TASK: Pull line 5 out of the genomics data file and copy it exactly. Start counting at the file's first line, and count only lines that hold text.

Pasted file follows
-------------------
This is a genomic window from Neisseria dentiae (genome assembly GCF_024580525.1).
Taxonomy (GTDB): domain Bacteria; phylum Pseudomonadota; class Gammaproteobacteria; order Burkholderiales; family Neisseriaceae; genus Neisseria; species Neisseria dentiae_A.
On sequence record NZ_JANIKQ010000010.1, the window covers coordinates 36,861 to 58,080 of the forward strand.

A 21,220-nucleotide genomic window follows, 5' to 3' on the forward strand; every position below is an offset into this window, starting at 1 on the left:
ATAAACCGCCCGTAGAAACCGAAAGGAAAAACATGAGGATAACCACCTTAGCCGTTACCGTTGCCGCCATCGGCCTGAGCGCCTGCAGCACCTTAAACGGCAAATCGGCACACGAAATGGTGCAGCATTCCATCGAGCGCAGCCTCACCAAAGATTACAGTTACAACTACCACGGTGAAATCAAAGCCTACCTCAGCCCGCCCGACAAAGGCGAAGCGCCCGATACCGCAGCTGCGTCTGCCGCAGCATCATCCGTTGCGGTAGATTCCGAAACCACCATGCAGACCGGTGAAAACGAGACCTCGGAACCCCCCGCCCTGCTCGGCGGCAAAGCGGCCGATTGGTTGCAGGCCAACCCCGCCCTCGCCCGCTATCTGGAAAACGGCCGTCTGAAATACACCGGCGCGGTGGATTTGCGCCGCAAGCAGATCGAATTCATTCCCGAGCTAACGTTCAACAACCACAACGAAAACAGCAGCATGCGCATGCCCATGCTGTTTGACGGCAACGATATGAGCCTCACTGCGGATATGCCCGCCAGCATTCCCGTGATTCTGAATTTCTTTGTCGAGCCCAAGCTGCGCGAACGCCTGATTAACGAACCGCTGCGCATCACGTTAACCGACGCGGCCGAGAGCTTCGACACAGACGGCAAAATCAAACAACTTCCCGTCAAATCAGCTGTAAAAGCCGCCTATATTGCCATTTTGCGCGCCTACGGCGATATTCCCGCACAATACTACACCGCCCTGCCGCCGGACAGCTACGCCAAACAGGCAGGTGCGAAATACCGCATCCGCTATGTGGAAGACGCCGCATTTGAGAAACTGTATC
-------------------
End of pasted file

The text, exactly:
ATAAACCGCCCGTAGAAACCGAAAGGAAAAACATGAGGATAACCACCTTAGCCGTTACCGTTGCCGCCATCGGCCTGAGCGCCTGCAGCACCTTAAACGGCAAATCGGCACACGAAATGGTGCAGCATTCCATCGAGCGCAGCCTCACCAAAGATTACAGTTACAACTACCACGGTGAAATCAAAGCCTACCTCAGCCCGCCCGACAAAGGCGAAGCGCCCGATACCGCAGCTGCGTCTGCCGCAGCATCATCCGTTGCGGTAGATTCCGAAACCACCATGCAGACCGGTGAAAACGAGACCTCGGAACCCCCCGCCCTGCTCGGCGGCAAAGCGGCCGATTGGTTGCAGGCCAACCCCGCCCTCGCCCGCTATCTGGAAAACGGCCGTCTGAAATACACCGGCGCGGTGGATTTGCGCCGCAAGCAGATCGAATTCATTCCCGAGCTAACGTTCAACAACCACAACGAAAACAGCAGCATGCGCATGCCCATGCTGTTTGACGGCAACGATATGAGCCTCACTGCGGATATGCCCGCCAGCATTCCCGTGATTCTGAATTTCTTTGTCGAGCCCAAGCTGCGCGAACGCCTGATTAACGAACCGCTGCGCATCACGTTAACCGACGCGGCCGAGAGCTTCGACACAGACGGCAAAATCAAACAACTTCCCGTCAAATCAGCTGTAAAAGCCGCCTATATTGCCATTTTGCGCGCCTACGGCGATATTCCCGCACAATACTACACCGCCCTGCCGCCGGACAGCTACGCCAAACAGGCAGGTGCGAAATACCGCATCCGCTATGTGGAAGACGCCGCATTTGAGAAACTGTATC